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TensorFlow is Google’s Neural Network library. Given that machine learning is the hottest thing around currently, it is no surprise that Google are among the leaders in this new technology.
In this article, you will learn how to install TensorFlow on the Raspberry Pi, and run simple image classification on a pre-trained neural network.
To get started with image recognition, you will need a Raspberry Pi (any model will work) and an SD card with the Raspbian Stretch (9.0+) operating system (if you’re new to the Raspberry Pi, use our installation guide).
Boot up the Pi and open a terminal window. Make sure your Pi is up to date, and check your Python version.
sudo apt-get update python --version python3 --version
You can use both Python 2.7 or Python 3.4+ for this tutorial. This example is for Python 3. For Python 2.7, replace Python3 with Python, and pip3 with pip throughout this tutorial.
Pip is a package manager for Python, usually installed as standard on Linux distributions.
If you find you don’t have it, follow the install for Linux instructions in this article to install it.
Installing TensorFlow used to be quite a frustrating process, but a recent update makes it incredibly simple. While you can follow this tutorial without any prior knowledge, it might be worth understanding the basics of machine learning before trying it out.
Before installing TensorFlow, install the Atlas library.
sudo apt install libatlas-base-dev
Once that is finished install TensorFlow via pip3
pip3 install --user tensorflow
This will install TensorFlow for the logged in user. If you prefer to use a virtual environment, modify your code here to reflect this.
Once it has installed, you can test whether it is working with the TensorFlow equivalent of a Hello, world!
From the command line create a new Python script using nano or vim (If you aren’t sure which one to use, they both have advantages) and name it something easy to remember.
sudo nano tftest.py
Enter this code, provided by Google for testing TensorFlow:
import tensorflow as tf hello = tf.constant('Hello, TensorFlow!') sess = tf.Session() print(sess.run(hello))
If you are using nano, exit by pressing Ctrl + X and save your file by typing Y when prompted.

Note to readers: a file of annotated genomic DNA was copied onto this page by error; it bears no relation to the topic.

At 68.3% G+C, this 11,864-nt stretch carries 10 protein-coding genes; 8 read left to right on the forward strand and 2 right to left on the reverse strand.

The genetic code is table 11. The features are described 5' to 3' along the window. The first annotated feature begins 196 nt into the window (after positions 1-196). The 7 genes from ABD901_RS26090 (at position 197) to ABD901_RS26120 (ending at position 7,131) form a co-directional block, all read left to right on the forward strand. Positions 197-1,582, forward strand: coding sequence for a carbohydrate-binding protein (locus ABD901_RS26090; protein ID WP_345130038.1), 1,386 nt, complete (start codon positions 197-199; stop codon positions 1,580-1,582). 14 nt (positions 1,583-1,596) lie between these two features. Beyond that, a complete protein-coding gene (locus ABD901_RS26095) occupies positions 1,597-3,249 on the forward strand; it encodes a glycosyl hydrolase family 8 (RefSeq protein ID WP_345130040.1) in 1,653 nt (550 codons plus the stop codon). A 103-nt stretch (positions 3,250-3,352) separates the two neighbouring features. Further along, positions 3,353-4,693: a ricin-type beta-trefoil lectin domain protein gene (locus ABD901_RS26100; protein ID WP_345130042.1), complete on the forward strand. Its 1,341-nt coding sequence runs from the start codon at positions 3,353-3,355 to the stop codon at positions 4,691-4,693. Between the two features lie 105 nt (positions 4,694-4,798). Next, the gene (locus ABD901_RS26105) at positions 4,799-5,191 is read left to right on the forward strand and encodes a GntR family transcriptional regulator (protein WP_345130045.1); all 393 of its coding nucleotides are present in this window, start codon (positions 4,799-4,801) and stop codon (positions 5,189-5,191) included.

Run the code from the terminal:
You should see “Hello, TensorFlow” printed.
If you are running Python 3.5, you will get several runtime warnings. The official TensorFlow tutorials acknowledge that this happens, and recommend you to ignore it.
It works! Now to do something interesting with TensorFlow.
Installing the Image Classifier
In the terminal, create a directory for the project in your home directory and navigate into it.
mkdir tf1 cd tf1
TensorFlow has a git repository with example models to try out. Clone the repository into the new directory:
git clone https://github.com/tensorflow/models.git
You want to use the image classification example, which can be found at models/tutorials/image/imagenet. Navigate to that folder now:
The standard image classifying script runs with a provided image of a panda:
To run the standard image classifier with the panda image provided enter:
This feeds an image of a panda to the neural network, which returns guesses as to what the image is with a value for its level of certainty.
As the output image shows, the neural net guessed correctly, with an almost 90 percent certainty. It also thought the image might contain an custard apple, but it was not very confident with that answer.
Using a Custom Image
The panda image proves that TensorFlow works, but that is perhaps unsurprising given it is the example the project provides. For a better test, you can give your own image to the neural net for classification.
In this instance, you’ll be seeing if the TensorFlow neural net can identify George.
Meet George. George is a dinosaur. To feed this image (available in cropped form here) into the neural net, add arguments when running the script.
python3 classify_image.py --image_file=/home/pi/george.jpg
The image_file= following the script name allows the addition of any image by path. Lets see how this neural net did.
Not bad! While George is not a triceratops, the neural net classified the image as a dinosaur with a high degree of certainty when compared to the other options.
TensorFlow and Raspberry Pi, Ready to Go
This basic implementation of TensorFlow already has potential. This object recognition is happening on the Pi, and needs no internet connection to function. This means that with the addition of a Raspberry Pi camera module and a Raspberry Pi-suitable battery unit, the whole project could go portable.
Most tutorials only scratch the surface of a subject, but it has never been truer than in this case. Machine learning is an incredibly dense subject.
One way to take your knowledge further would be by taking a dedicated course. In the meantime, get hands on with machine learning and the Raspberry Pi with these TensorFlow projects you can try yourself.